The Big Picture

Patrick Goldstein and James Rainey
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Shocker: Showbiz blogger takes a shot at L.A. Times!

February 12, 2009 | 12:19 pm

I hate to air dirty media laundry in this blog, but since the media is part of my beat, I feel obligated to come to the defense of my newspaper, which has been unfairly lambasted by the Wrap for dropping the ball on covering the Motion Picture & Television Fund funding fiasco--even though nothing could be further from the truth. The Wrap, a brand-spanking new showbiz website, has done a great job of reporting on the funding imbroglio--and I was the first to applaud their work. But as it all too often the case these days, it wasn't enough for the Wrap to do good reporting; they've also felt somehow obligated to bash Old Media--meaning The Times--for being asleep at the switch.

Thewrap_logoAs Sharon Waxman put it in a post on the Wrap today, she was "shocked and saddened" to discover that The Times didn't bother to participate in an audio news conference held by fund principals as they tried to do some damage control in response to a series of embarrassing stories about the way they are handling the closure of the fund's hospital and long-term care facility. As Waxman put it: "If traditional journalists, the folks who still draw a paycheck and have a proper newsroom, are not going to show up to hold major institutions accountable for their treatment of those who cannot control their surroundings--what's the point of the exercise?" Waxman singled out my paper, saying "If the Los Angeles Times was there, its reporters were silent as a tomb."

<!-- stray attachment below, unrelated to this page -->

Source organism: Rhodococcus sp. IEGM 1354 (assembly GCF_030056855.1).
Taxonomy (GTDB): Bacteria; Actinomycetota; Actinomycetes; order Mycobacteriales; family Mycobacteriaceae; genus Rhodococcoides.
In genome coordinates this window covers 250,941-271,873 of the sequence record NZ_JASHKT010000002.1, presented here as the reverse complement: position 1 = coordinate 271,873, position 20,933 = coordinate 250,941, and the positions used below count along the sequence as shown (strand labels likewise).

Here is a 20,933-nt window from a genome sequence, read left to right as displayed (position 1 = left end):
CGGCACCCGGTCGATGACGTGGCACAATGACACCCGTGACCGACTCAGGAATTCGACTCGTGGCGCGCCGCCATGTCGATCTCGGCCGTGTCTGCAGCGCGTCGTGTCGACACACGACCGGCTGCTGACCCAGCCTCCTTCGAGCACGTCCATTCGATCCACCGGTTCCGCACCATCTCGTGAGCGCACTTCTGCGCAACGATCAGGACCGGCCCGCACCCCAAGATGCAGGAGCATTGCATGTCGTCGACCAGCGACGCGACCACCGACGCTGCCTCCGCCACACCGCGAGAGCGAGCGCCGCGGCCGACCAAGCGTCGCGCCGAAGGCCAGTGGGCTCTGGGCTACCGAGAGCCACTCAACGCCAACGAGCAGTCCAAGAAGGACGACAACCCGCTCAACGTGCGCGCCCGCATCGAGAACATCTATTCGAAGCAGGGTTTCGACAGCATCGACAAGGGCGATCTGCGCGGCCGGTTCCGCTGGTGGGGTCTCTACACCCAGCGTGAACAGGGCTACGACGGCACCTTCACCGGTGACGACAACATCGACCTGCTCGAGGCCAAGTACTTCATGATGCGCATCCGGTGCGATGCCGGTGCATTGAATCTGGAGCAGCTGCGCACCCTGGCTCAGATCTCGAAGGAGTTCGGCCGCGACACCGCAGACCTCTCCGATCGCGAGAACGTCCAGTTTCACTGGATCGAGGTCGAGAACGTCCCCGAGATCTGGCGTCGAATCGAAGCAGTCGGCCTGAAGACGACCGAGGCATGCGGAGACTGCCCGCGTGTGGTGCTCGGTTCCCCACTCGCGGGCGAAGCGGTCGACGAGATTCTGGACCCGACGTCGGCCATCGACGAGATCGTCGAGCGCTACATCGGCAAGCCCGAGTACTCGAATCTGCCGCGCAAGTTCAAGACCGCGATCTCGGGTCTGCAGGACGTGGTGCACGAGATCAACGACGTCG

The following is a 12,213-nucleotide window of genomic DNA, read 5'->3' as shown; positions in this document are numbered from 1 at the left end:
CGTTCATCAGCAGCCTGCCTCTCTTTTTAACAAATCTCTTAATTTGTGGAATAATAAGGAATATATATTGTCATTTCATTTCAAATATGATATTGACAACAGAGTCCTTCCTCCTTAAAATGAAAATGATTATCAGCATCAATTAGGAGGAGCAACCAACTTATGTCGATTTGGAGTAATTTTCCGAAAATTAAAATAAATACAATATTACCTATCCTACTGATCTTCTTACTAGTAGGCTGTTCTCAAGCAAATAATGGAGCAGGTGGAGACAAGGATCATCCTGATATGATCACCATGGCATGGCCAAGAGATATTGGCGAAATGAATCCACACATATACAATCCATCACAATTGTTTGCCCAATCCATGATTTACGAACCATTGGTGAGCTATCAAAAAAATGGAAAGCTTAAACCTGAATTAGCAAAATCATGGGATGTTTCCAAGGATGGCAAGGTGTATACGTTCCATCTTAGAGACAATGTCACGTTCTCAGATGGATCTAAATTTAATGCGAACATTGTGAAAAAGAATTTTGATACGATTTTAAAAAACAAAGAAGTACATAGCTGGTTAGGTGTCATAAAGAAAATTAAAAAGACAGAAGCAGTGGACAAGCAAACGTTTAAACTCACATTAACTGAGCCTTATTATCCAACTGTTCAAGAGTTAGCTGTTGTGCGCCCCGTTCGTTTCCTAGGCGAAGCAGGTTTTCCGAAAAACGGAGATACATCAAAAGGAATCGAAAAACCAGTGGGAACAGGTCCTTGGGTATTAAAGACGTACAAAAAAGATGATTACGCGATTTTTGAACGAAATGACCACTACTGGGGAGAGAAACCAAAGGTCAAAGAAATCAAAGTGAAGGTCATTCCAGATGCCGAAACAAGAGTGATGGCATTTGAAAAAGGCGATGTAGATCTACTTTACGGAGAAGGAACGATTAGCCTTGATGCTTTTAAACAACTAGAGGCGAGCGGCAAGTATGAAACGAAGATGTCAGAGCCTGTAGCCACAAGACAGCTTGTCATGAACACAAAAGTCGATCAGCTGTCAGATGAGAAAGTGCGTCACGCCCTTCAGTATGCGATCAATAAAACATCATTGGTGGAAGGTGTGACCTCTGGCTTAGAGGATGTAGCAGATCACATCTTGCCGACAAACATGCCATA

The not-so inside joke is that, up until last year, Waxman was a traditional journalist herself, a veteran reporter--and a good one--at the New York Times and the Washington Post. But now that she's a blogger, she apparently has forgotten how to use a telephone. If she had been doing this story for the N.Y. Times, one of her editors might have gently suggested that she not assume that the LAT wasn't on the audio conference; perhaps she could actually make a call to find out for sure. If she had, she would've discovered that our crack reporter Richard Verrier was on the call the whole time. He didn't pose any questions to fund big-shots Jeffrey Katzenberg and Frank Mancuso because--ahem--he'd already interviewed them one-on-one a day earlier. It was all part of his reporting for a hard-hitting story on the fund's economic collapse that ran on the front page of our Business section Wednesday, which supplied embarrassing details about the fund's chief executive's 41% pay raise and other troubling allocation of fund resources.

I guess Sharon somehow missed that story, which was simply the latest example of The Times' broad coverage of the fiasco. Sharon and I are in total agreement when it comes to the inept way the fund has handled the current crisis, evicting sick, elderly people because of a $20-million shortfall that barely equals the marketing budget for the latest forgettable Hollywood comedy. But if she wants to poke Old Media in the eye, she should at least do a minimal amount of reporting before she jumps to erroneous conclusions. We've got plenty of failings here at The Times, but our coverage of the fund fiasco isn't one of them.